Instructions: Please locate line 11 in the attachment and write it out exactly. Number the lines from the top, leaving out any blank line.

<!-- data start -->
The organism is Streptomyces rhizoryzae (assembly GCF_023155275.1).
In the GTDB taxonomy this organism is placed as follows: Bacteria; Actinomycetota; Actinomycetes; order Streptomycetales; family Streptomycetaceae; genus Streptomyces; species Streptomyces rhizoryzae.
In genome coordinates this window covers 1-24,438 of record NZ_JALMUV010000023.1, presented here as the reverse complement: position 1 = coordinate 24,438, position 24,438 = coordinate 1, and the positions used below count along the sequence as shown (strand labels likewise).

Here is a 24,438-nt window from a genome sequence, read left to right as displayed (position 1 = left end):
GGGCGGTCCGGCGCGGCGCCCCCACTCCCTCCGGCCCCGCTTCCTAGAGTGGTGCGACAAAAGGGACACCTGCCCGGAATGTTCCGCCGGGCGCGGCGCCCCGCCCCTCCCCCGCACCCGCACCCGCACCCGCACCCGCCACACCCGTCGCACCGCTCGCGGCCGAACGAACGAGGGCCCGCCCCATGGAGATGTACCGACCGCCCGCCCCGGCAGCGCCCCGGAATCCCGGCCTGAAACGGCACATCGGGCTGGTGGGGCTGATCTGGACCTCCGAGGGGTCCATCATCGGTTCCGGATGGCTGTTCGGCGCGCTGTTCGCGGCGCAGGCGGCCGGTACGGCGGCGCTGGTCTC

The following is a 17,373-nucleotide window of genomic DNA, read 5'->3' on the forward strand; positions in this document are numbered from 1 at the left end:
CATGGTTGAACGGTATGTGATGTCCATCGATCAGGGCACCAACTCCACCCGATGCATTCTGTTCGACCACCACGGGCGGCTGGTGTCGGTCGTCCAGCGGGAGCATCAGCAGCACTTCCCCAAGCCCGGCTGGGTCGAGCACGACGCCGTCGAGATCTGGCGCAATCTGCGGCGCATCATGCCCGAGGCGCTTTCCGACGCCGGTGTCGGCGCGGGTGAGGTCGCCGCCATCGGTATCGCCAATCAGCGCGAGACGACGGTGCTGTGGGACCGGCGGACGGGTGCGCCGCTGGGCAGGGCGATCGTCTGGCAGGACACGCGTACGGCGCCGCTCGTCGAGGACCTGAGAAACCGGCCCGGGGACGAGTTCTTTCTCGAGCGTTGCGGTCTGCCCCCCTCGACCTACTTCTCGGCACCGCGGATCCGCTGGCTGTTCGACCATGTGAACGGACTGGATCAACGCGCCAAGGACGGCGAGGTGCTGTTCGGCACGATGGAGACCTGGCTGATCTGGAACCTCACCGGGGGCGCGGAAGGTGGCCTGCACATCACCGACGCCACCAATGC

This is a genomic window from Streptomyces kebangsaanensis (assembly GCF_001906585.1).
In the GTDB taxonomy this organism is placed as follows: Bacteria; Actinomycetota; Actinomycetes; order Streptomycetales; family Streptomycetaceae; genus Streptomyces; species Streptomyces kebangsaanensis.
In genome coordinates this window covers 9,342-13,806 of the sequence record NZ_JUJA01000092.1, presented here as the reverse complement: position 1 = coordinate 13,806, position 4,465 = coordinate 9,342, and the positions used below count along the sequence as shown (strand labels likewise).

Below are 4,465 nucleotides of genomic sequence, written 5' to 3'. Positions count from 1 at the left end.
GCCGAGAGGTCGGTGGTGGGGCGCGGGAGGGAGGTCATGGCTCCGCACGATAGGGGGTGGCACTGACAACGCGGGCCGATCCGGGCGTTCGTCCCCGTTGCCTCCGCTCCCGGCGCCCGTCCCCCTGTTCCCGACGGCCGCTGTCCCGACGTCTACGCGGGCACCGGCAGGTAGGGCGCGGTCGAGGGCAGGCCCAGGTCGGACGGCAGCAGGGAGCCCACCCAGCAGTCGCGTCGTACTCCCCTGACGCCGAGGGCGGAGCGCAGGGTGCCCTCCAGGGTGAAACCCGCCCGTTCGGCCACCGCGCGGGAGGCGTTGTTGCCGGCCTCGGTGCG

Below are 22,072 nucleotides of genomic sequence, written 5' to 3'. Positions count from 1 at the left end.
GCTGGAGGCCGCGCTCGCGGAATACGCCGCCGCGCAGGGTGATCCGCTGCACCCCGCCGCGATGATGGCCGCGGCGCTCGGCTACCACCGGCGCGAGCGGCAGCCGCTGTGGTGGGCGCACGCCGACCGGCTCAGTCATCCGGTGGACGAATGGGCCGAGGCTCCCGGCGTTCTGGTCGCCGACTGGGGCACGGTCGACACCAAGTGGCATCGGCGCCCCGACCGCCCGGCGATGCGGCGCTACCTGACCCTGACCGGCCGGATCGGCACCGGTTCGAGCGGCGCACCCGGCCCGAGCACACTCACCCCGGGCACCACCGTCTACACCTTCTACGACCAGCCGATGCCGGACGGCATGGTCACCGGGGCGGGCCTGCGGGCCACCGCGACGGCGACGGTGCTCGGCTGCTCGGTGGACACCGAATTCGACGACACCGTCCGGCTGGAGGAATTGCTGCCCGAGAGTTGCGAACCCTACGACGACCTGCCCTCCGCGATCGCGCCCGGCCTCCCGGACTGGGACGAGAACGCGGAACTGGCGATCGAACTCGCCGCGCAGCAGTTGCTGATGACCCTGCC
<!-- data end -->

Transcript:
Below are 4,465 nucleotides of genomic sequence, written 5' to 3'. Positions count from 1 at the left end.